SGI - PS/2 keyboard and mouse converter


Table of Contents


This project is a converter for connecting PS/2 keyboards and mice to old Silicon Graphics computers which had a proprietary keyboard/mouse interface. It should work on every non-PS/2 SGI computer with 6pin mini-din, 9-pin D-sub, or 15-pin D-sub keyboard/mouse connectors, such as:

The kicad design files and firmware source code are available in the project github repository.

Under the github releases page you will also find official release archives with pre-compiled firmware, exported gerber files, and PDF schematics, which are not part of the source repository.

Also you might be interested in this video on youtube where I'm showing the board in action and explaining how it works.

Breaking news!

I got a report from an R3000 indigo owner, that his computer lacks the -8V power rail on pin 6 of the mini-din keyboard/mouse port. SGI documentation (man keyboard) specifies pin 6 as carrying -8V and this adaptor uses it and will not work if it's not present. My R4000 indigo at least does have it, which is why it works for me.

If you intend to build this adaptor, it would be best to check if your computer has -8V DC present on pin 6 first. Please report your findings via email, so that I can get a better picture of which machines have this issue.


Copyright (C) 2017-2022 John Tsiombikas <>

Both hardware designs, and software parts of this project, are released under the terms of the GNU General Public License v3, or at your option any later version published by the Free Software Foundation.

You are free to use, reproduce, modify, and redistribute any part of this project, provided you make any derivative work you release freely available, under the same terms.



Download the schematic in PDF format.



Download gerber files for manufacturing the PCB.

Bill of Materials

DescriptionCountDesignatorFootprintMouser part #
22pF capacitor2C1,C20805187-CL21C220JBANNNC
0.1uF capacitor4C3,C6,C7,C90805187-CL21B104KBFNNNE
0.33uF electrolytic capacitor3C4,C5,C8SMD electrolytic 4.0x5.4647-UWP1HR33MCL
1N4148 diode1D1SOD-123241-1N4148W_R1_00001
AVR programming header1J12x3 mane pin header 2.54mm pitch (shroud)710-61200621621
2N7002 n-channel MOSFET1Q1SOT-23757-T2N7002AKLM
4.7k resistor4R1,R2,R3,R40805603-RT0805FRE074K7L
tactile push button1SW1SMD tactile button 6x6mm179-TS046670BK160SMT
Atmega328PB microcontroller1U1TQFP-32556-ATMEGA328PB-AU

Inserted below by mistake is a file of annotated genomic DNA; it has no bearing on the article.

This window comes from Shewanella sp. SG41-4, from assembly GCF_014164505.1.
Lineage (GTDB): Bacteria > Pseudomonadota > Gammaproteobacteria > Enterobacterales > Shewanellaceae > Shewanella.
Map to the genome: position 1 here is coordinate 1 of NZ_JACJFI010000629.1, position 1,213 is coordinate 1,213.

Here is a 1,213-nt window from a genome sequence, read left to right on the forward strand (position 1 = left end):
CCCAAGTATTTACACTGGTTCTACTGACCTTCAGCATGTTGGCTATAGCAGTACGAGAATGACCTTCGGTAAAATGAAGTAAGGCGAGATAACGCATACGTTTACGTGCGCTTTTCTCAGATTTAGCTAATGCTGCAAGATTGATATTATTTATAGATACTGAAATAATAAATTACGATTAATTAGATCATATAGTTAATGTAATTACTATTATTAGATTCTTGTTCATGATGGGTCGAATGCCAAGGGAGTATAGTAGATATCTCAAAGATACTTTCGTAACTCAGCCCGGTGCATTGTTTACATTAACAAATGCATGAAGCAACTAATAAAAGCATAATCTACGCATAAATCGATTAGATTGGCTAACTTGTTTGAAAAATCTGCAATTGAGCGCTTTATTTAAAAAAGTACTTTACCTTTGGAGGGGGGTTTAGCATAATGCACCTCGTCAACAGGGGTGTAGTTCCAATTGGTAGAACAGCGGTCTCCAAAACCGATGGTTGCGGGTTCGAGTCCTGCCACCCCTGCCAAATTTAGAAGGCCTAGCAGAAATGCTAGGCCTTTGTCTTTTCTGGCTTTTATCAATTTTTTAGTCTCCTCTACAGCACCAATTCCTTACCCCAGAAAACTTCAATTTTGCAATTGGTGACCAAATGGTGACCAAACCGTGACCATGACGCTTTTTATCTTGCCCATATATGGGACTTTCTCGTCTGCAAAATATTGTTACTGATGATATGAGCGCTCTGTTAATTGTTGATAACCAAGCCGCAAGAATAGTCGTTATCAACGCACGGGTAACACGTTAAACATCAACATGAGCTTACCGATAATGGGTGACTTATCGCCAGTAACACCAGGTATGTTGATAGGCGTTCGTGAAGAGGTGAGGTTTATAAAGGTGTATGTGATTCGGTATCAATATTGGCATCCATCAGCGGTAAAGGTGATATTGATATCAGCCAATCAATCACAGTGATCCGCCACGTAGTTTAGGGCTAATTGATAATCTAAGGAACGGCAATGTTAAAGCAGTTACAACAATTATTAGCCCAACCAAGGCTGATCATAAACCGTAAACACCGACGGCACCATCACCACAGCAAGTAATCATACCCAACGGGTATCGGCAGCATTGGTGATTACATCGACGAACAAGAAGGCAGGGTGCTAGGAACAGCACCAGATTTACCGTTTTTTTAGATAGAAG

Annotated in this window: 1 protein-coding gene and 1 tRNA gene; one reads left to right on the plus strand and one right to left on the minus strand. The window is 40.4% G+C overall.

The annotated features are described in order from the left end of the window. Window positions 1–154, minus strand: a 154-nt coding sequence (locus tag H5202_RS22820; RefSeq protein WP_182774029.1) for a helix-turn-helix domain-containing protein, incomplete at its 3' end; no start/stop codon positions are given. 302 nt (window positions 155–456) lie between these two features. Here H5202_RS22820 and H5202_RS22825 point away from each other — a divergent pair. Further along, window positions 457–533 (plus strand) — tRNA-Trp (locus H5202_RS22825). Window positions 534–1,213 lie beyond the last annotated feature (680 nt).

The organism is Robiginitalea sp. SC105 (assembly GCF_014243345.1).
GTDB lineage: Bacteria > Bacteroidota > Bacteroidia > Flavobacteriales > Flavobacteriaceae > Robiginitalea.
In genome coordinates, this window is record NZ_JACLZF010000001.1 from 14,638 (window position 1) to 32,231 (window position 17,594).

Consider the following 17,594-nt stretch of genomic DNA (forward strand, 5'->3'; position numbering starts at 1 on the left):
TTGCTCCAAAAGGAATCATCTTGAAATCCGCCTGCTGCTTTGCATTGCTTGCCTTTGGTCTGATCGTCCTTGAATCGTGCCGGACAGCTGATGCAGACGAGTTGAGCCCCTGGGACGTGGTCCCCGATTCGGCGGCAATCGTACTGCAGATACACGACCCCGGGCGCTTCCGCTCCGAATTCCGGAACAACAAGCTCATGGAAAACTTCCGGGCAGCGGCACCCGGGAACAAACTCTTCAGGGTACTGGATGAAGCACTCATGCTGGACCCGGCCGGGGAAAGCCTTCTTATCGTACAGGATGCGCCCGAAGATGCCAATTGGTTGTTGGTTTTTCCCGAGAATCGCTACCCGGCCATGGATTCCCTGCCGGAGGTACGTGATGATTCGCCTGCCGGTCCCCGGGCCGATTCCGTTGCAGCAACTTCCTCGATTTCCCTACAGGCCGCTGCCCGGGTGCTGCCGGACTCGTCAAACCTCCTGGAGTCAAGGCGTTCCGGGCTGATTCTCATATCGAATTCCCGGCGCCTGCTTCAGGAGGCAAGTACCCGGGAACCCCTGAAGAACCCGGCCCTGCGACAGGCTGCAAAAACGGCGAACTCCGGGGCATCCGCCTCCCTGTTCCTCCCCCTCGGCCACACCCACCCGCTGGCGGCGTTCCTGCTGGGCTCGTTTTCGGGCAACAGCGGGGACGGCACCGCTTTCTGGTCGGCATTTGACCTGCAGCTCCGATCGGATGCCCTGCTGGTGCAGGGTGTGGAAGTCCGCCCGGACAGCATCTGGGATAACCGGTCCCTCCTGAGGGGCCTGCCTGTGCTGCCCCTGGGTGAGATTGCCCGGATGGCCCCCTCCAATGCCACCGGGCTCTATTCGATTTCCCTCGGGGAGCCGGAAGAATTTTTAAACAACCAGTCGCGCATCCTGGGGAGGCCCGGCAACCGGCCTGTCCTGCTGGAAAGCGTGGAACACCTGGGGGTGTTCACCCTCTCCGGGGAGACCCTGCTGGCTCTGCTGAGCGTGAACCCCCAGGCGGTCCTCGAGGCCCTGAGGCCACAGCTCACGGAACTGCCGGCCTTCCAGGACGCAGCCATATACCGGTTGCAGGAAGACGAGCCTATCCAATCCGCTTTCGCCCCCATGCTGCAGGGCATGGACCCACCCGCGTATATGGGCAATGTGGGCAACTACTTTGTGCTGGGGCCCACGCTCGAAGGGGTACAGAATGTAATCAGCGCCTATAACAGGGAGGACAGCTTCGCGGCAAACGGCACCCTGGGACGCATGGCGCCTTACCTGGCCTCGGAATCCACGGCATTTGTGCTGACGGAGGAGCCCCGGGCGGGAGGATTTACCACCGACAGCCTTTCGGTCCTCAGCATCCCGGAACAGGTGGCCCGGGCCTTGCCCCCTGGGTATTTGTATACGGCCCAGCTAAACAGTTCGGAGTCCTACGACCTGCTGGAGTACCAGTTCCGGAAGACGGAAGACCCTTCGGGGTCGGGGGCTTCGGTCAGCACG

Mini-DIN 6pin connector3U2,U3,U5Mini-DIN 6pin through-hole571-5749180-1
LM358 opamp1U4SOIC-8863-LM358EDR2G
7805 linear voltage regulator1U6SOT-252621-AS7805ADTR-G1
7905 linear voltage regulator1U7SOT-89511-L79L05ABU-TR
DSUB-9 female connector1U8DSUB-9 female through-hole649-ID09S33E4GV00LF
DSUB-15 female connector1U9DSUB-15 female through-hole649-ID15S33E4GX00LF
Crystal 3.6864MHz1Y1SMD HC49-SD815-ABLS-3.6864M-T

Download the BOM in CSV format

Build instructions

To build this board you will have to:

  1. Manufacture the PCB
  2. Source the components
  3. Assemble the board
  4. Program the microcontroller with the firmware

PCB manufacturing

Simply download the gerber zip file from this page, or zip the gerber directory from the latest release archive on github, and upload it to a PCB manufacturer of your choice. I usually use JLCPCB. Another popular choice is PCBWay, and there are of course many more PCB manufacturers out there. JLCPCB charged me 1.5 euros plus shipping for 5 of these boards in 2022. Shipping to europe was about 30 euros.

Sourcing the components

I usually shop for components from mouser, and for convenience I've included mouser part numbers in the BOM. This means you can just download the BOM CSV file, upload it to mouser, and create a shopping cart with all the necessary components. If you do so, make sure to also adjust the number of each component to something which makes sense. Buying a single transistor or 3 resistors is ridiculous, and it's useful to have spares just in case.

Assembling the board

If you don't have experience with SMD soldering, the only slightly tricky part should be the microcontroller. The trick is to use lots of good rosin flux, a flat-tipped soldering iron with temperature control, and good thin (~0.5mm) rosin-core solder. Tack two opposite corner pins first, then drench in flux, add a bit of solder to the iron tip, and drag it slowly and gently along the pads. If you introduce any shorts, simply clean the iron tip thoroughly, add more flux, and pull the excess solder out with the iron tip.

The rest of the components should not pose any trouble, when in doubt, use flux. Just populate the smallest components first, before the larger ones, to have space to maneuver.

Programming the microcontroller

If you want to compile the firmware yourself, go into the fw directory, and type "make". You will need to have the GNU AVR toolchain installed: gcc-avr, avr-libc, and GNU make.

Alternatively you can just use the code-compiled firmware image fw/sgikbd from the release archive.

For programming the microcontroller with the firmware image, you'll need "avrdude", and a suitable AVR programmer. Connect the programmer to the 6-pin programming header on the board and to the computer, and type make program and make fuses.

The "program" and "fuses" rules in the Makefile are written for Lady Ada's USBtinyISP programmer, which is what I'm using, so you might need to modify the command line slightly to match yours. Probably only the "-c usbtiny" part needs to change.

3D printable case

case CAD screenshot

There's also an enclosure design for the sgikbd board, designed for 3D printing. You can find pre-exported ready-to-print STL files in the release archive, or open the case/sgikbd.scad source file in OpenSCAD and export to STL yourself. Make sure to check case/ for details on various options you can set to customize the case.

SGI logo

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